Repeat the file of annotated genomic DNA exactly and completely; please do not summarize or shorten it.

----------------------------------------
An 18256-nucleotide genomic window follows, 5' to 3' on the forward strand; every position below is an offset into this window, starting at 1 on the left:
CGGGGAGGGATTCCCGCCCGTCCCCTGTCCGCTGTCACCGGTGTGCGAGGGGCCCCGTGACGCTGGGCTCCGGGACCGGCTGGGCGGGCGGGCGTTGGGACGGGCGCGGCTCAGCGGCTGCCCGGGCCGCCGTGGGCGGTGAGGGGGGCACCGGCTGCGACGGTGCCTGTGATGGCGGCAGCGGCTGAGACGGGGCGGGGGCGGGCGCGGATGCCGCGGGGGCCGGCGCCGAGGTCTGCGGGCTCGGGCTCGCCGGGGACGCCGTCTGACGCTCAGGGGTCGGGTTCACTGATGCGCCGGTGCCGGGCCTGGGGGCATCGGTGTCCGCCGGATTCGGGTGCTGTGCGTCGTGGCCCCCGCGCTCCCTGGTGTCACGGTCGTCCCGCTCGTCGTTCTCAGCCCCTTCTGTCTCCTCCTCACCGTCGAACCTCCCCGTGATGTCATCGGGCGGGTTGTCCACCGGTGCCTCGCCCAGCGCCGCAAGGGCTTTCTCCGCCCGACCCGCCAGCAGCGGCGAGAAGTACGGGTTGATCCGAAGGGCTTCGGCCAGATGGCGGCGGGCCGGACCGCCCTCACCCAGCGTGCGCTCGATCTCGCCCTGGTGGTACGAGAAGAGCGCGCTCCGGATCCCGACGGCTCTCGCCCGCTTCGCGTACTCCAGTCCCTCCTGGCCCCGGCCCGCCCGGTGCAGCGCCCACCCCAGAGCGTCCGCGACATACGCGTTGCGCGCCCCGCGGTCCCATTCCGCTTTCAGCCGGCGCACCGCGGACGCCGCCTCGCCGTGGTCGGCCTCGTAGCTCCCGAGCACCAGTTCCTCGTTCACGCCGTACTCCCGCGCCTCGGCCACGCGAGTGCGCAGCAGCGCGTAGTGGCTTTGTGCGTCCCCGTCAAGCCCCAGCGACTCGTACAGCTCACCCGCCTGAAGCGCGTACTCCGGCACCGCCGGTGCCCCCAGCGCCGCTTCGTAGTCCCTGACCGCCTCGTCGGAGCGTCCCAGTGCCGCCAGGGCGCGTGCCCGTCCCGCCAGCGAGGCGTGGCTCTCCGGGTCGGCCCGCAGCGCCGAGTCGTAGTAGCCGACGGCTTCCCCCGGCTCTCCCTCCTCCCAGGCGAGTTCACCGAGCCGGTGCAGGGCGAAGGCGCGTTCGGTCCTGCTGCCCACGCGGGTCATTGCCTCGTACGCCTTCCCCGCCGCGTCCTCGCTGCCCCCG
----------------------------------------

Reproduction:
An 18256-nucleotide genomic window follows, 5' to 3' on the forward strand; every position below is an offset into this window, starting at 1 on the left:
CGGGGAGGGATTCCCGCCCGTCCCCTGTCCGCTGTCACCGGTGTGCGAGGGGCCCCGTGACGCTGGGCTCCGGGACCGGCTGGGCGGGCGGGCGTTGGGACGGGCGCGGCTCAGCGGCTGCCCGGGCCGCCGTGGGCGGTGAGGGGGGCACCGGCTGCGACGGTGCCTGTGATGGCGGCAGCGGCTGAGACGGGGCGGGGGCGGGCGCGGATGCCGCGGGGGCCGGCGCCGAGGTCTGCGGGCTCGGGCTCGCCGGGGACGCCGTCTGACGCTCAGGGGTCGGGTTCACTGATGCGCCGGTGCCGGGCCTGGGGGCATCGGTGTCCGCCGGATTCGGGTGCTGTGCGTCGTGGCCCCCGCGCTCCCTGGTGTCACGGTCGTCCCGCTCGTCGTTCTCAGCCCCTTCTGTCTCCTCCTCACCGTCGAACCTCCCCGTGATGTCATCGGGCGGGTTGTCCACCGGTGCCTCGCCCAGCGCCGCAAGGGCTTTCTCCGCCCGACCCGCCAGCAGCGGCGAGAAGTACGGGTTGATCCGAAGGGCTTCGGCCAGATGGCGGCGGGCCGGACCGCCCTCACCCAGCGTGCGCTCGATCTCGCCCTGGTGGTACGAGAAGAGCGCGCTCCGGATCCCGACGGCTCTCGCCCGCTTCGCGTACTCCAGTCCCTCCTGGCCCCGGCCCGCCCGGTGCAGCGCCCACCCCAGAGCGTCCGCGACATACGCGTTGCGCGCCCCGCGGTCCCATTCCGCTTTCAGCCGGCGCACCGCGGACGCCGCCTCGCCGTGGTCGGCCTCGTAGCTCCCGAGCACCAGTTCCTCGTTCACGCCGTACTCCCGCGCCTCGGCCACGCGAGTGCGCAGCAGCGCGTAGTGGCTTTGTGCGTCCCCGTCAAGCCCCAGCGACTCGTACAGCTCACCCGCCTGAAGCGCGTACTCCGGCACCGCCGGTGCCCCCAGCGCCGCTTCGTAGTCCCTGACCGCCTCGTCGGAGCGTCCCAGTGCCGCCAGGGCGCGTGCCCGTCCCGCCAGCGAGGCGTGGCTCTCCGGGTCGGCCCGCAGCGCCGAGTCGTAGTAGCCGACGGCTTCCCCCGGCTCTCCCTCCTCCCAGGCGAGTTCACCGAGCCGGTGCAGGGCGAAGGCGCGTTCGGTCCTGCTGCCCACGCGGGTCATTGCCTCGTACGCCTTCCCCGCCGCGTCCTCGCTGCCCCCG